Please Note: This article is written for users of the following Microsoft Excel versions: 2007, 2010, 2013, 2016, 2019, Excel in Microsoft 365, and 2021. If you are using an earlier version (Excel 2003 or earlier), this tip may not work for you. For a version of this tip written specifically for earlier versions of Excel, click here: Getting Rid of the "Enable Macros" Notice.

Getting Rid of the "Enable Macros" Notice

Written by Allen Wyatt (last updated March 5, 2022)
This tip applies to Excel 2007, 2010, 2013, 2016, 2019, Excel in Microsoft 365, and 2021


The VBA programming language included with Excel allows you to create very powerful macros. It is not uncommon to record a couple of macros for a workbook, each designed to accomplish a quick little task. When you create the macros, Excel adds what is called a module to your workbook. This module is used to store the macros that you record or create.

You may notice that every time you open a workbook that contains macros, Excel asks you if you want to enable the macros. This is part of the security system built into Excel. (This system has saved my bacon on more than one occasion.) You may also have noticed that if you delete all the macros in your workbook, Excel still asks you if you want to enable macros when you later open the workbook.

Why would Excel do this? After all, you deleted all the macros in the workbook, right? The reason is that the module automatically created by Excel to hold your macros is not automatically deleted when you get rid of the last macro—it's still there. As long as the module is there, Excel will dutifully ask you if you want to enable your macros whenever you load the workbook.

To overcome this problem (and get rid of the macro prompt for this particular workbook), follow these steps:

  1. Press Alt+F11 to display the Visual Basic Editor.
  2. Near the upper-left side of the editor is the Project Explorer. This contains a hierarchical tree that shows the different modules in your workbook. If the Project Explorer is not visible on your screen, press Ctrl+R to display it.
  3. Within the Project Explorer should be a folder called Modules. If it is not already open, double-click on the Modules folder to display its contents.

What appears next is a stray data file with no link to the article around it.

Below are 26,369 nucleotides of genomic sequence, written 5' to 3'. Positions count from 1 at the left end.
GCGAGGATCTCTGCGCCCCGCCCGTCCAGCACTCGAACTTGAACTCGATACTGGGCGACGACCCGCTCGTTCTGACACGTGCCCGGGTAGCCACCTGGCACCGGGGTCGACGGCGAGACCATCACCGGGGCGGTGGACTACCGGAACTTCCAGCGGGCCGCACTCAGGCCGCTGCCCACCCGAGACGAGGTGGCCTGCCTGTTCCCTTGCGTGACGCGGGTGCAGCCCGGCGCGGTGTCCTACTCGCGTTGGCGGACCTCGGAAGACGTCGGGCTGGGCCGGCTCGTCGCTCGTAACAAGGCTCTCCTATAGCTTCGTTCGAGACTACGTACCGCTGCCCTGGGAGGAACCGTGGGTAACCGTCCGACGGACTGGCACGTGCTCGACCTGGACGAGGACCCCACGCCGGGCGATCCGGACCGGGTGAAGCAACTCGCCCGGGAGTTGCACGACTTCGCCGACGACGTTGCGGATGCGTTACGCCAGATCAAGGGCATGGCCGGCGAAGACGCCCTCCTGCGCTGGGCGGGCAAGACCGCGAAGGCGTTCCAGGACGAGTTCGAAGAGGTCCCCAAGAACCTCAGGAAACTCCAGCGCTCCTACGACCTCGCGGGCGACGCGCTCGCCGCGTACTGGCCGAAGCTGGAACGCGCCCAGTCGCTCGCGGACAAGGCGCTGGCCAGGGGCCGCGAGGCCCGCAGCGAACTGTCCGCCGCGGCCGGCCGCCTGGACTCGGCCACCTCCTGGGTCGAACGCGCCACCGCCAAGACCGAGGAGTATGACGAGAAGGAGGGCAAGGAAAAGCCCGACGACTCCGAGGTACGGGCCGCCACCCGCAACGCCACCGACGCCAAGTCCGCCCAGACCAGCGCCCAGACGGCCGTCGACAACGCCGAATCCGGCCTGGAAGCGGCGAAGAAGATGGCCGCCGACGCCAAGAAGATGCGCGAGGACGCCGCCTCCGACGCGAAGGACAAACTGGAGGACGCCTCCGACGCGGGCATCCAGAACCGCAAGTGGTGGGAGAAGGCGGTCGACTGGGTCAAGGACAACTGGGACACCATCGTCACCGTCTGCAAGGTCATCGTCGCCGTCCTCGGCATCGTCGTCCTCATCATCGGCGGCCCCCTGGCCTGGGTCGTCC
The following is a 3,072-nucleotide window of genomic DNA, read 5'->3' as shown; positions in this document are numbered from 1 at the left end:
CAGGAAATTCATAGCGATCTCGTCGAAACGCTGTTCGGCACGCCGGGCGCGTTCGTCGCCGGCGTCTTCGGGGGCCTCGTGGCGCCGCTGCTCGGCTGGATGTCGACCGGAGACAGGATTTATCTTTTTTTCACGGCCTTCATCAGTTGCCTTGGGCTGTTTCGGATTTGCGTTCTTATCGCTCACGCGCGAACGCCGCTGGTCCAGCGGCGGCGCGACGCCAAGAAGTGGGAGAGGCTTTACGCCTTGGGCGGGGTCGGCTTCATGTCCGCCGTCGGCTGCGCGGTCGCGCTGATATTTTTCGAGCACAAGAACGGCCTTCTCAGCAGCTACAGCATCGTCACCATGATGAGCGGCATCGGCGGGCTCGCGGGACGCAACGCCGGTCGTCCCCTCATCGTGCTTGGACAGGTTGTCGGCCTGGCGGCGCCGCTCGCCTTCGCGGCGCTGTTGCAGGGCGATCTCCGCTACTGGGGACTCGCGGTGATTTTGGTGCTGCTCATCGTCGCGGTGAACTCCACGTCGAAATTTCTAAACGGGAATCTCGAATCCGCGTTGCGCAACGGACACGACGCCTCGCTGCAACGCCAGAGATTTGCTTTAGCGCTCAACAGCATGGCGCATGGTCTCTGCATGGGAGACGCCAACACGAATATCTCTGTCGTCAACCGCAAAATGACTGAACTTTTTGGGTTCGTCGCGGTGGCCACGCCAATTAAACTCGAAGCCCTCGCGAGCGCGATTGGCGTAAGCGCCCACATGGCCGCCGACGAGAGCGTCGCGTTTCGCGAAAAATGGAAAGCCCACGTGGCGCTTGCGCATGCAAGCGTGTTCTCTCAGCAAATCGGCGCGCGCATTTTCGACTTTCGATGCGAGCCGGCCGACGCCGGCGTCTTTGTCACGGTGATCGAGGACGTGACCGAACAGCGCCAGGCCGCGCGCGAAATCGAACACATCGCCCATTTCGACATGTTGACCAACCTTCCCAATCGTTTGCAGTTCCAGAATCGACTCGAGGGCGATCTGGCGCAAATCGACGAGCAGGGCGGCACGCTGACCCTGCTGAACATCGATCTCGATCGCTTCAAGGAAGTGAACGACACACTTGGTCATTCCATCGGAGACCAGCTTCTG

4. Right-click on a module in the folder. A Context menu is displayed.
  5. Choose the Remove option from the Context menu. You are asked if you want to export the module before removing it.
  6. Click on the No button. The module is removed.
  7. Repeat steps 5 through 7 for each module in the Modules folder.
  8. Close the Visual Basic Editor.
  9. Resave your workbook.

At this point your workbook contains no modules, and you will not get any notification when you subsequently open it.

Of course, there is a technique that may be much simpler for your needs: Just use the Save As command and change the file type to an XLSX file. These workbook files cannot contain macros, so any macros that are in the current workbook are stripped out in the saving process.

Note:

If you would like to know how to use the macros described on this page (or on any other page on the ExcelTips sites), I've prepared a special page that includes helpful information. Click here to open that special page in a new browser tab.

ExcelTips is your source for cost-effective Microsoft Excel training. This tip (10399) applies to Microsoft Excel 2007, 2010, 2013, 2016, 2019, Excel in Microsoft 365, and 2021. You can find a version of this tip for the older menu interface of Excel here: Getting Rid of the "Enable Macros" Notice.

Author Bio

Allen Wyatt

With more than 50 non-fiction books and numerous magazine articles to his credit, Allen Wyatt is an internationally recognized author. He is president of Sharon Parq Associates, a computer and publishing services company. ...

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